It hasn’t been sunshine and rainbows since getting my diagnosis, but I still believe in the law of attraction. I believe that if I think more positive thoughts, I will attract more of the positive things I want in life. I can’t do this 100% of the time, but in my experience, thinking this way as much as possible has yielded positive results.
Grade II astrocytoma is considered slow-growing, and I don’t have to have further treatment unless an MRI shows that the tumor has grown. Because of this, I can focus on the emotional aspects of my diagnosis without the physical trauma of treatment. I also have a loving and supportive husband and family who have stayed positive throughout this challenging time.
If you have received a difficult diagnosis, here is a list of things that have helped me think positively throughout my experience.
1: Getting therapy.
Therapy gave me the opportunity to talk to a professional in a safe, private space. Most therapists are empathetic listeners, and you might be surprised by just how much it helps to discuss what you’re going through. Talk with your doctor about starting counseling and finding a therapist near you.
2: Decreasing or eliminating social media time.
If you tend to compare yourself to others like I do, I found this to be essential. You can freeze your accounts instead of permanently deleting them, or you can change the notification settings on your phone so you won’t be prompted to log on whenever someone posts or comments.
3: Consuming only positive media.
My therapist gets credit for this one, and it’s made a huge difference in my attitude. This includes avoiding TV news for most people. Instead, I recommend watching TV and movies that make you laugh.
4: Doing whatever makes you happy, whenever you can.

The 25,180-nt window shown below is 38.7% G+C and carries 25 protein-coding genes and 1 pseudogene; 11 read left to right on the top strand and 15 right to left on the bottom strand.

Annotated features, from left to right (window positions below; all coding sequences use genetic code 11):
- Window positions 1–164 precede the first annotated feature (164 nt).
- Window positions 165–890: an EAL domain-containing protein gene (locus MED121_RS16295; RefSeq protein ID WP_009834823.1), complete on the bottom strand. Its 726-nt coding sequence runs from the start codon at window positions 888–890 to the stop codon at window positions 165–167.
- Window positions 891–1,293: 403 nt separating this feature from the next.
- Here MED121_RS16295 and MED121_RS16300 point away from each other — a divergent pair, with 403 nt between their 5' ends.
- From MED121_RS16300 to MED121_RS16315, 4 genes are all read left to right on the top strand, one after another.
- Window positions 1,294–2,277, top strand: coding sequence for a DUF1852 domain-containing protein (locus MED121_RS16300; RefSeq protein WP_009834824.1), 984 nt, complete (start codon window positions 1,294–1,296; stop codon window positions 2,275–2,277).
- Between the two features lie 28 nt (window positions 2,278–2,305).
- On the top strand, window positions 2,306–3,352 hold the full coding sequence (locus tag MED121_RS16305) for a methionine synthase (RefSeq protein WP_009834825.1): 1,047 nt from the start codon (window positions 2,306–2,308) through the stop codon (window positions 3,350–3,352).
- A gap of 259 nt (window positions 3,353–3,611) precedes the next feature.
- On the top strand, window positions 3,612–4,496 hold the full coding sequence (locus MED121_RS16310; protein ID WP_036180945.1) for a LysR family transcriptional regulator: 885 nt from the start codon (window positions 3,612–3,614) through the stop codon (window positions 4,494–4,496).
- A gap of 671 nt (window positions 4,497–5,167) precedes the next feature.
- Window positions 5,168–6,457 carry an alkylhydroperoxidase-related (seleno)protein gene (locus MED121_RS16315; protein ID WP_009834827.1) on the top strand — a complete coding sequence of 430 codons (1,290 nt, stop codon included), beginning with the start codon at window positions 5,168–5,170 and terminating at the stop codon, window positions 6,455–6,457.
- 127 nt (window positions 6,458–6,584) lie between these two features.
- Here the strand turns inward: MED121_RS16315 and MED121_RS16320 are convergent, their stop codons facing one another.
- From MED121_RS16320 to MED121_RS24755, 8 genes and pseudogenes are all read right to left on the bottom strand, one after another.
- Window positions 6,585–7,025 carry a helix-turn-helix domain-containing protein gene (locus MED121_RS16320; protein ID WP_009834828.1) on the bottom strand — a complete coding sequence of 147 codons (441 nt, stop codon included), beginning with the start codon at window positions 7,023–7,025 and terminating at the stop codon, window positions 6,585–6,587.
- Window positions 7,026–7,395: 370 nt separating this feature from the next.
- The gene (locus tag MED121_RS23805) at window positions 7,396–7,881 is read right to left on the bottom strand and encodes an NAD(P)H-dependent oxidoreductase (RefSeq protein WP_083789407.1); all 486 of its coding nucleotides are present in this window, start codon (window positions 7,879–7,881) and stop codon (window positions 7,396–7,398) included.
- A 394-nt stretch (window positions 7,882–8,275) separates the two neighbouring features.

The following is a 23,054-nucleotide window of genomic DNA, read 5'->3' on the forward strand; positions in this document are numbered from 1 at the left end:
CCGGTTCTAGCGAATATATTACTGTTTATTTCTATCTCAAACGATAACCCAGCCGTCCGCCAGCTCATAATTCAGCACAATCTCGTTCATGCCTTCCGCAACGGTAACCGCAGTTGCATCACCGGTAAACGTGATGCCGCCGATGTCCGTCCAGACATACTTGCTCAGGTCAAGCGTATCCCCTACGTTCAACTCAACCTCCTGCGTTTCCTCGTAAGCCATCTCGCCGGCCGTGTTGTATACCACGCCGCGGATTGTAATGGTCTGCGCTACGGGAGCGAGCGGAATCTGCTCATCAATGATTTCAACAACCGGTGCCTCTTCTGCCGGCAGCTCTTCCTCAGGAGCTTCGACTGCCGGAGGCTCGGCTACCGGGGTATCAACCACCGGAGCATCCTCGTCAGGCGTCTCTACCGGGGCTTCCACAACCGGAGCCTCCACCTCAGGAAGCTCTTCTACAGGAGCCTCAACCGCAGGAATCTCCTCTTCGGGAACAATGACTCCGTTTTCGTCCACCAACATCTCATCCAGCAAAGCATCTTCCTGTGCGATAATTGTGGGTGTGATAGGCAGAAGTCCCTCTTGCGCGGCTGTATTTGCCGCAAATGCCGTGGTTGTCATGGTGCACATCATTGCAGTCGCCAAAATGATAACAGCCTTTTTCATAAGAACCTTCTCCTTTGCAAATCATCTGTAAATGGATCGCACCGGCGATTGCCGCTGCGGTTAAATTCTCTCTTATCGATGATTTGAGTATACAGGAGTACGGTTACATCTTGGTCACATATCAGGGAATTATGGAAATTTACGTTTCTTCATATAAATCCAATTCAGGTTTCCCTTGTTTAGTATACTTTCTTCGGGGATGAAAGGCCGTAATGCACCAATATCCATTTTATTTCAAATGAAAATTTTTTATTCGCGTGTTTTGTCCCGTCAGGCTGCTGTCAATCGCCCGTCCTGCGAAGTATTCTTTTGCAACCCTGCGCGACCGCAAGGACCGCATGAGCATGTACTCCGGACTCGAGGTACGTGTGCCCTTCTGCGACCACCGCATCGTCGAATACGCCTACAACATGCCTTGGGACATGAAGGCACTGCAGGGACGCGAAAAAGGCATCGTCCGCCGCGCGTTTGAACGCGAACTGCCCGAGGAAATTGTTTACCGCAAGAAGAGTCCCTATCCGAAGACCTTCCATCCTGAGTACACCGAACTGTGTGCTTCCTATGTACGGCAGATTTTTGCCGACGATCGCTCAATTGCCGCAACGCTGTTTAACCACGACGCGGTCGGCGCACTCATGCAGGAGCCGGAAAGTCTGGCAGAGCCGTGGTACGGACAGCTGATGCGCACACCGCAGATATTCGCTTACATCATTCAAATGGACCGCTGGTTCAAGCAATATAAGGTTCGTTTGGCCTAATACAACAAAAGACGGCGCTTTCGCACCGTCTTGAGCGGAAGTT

I like doing almost anything involving animals, which currently involves birding and fostering kittens. Make a list of the things you enjoy and try to do them more often in your spare time. I’ve also found that if you’re feeling depressed, just going outside can often help.
5: Living in the moment.
I found there are many small things you can do to help bring you back to the present. For example, look closely at flowers or anything else you find beautiful. Pay attention to the way your dog or cat’s fur feels when you pet them. Or breathe deeply and enjoy hugging someone you love.
6: Keeping a “positivity journal.”
My therapist gets kudos here, too. After my cancer diagnosis, I started writing down things that I was grateful for, that I found inspiring, or that made me smile or laugh every day. This prompted me to really look for and think about the good in my life. A journal app on your phone can make this easy.
I know that I am only at the beginning of my cancer journey, and the advice of “staying positive” might seem glib coming from someone who hasn’t been exactly where you are. But I’ve found that our minds can be incredibly powerful in pushing us towards better health.
Those of us who have been diagnosed with cancer have been reminded of just how fragile life is. That is a perspective that many people don’t have. Through cancer, I’ve learned to relish every moment, and even when things don’t turn out exactly the way I want them to, I’ve found that I can still fall in love with life in the meantime.
The author has no relationships relevant to this content to disclose.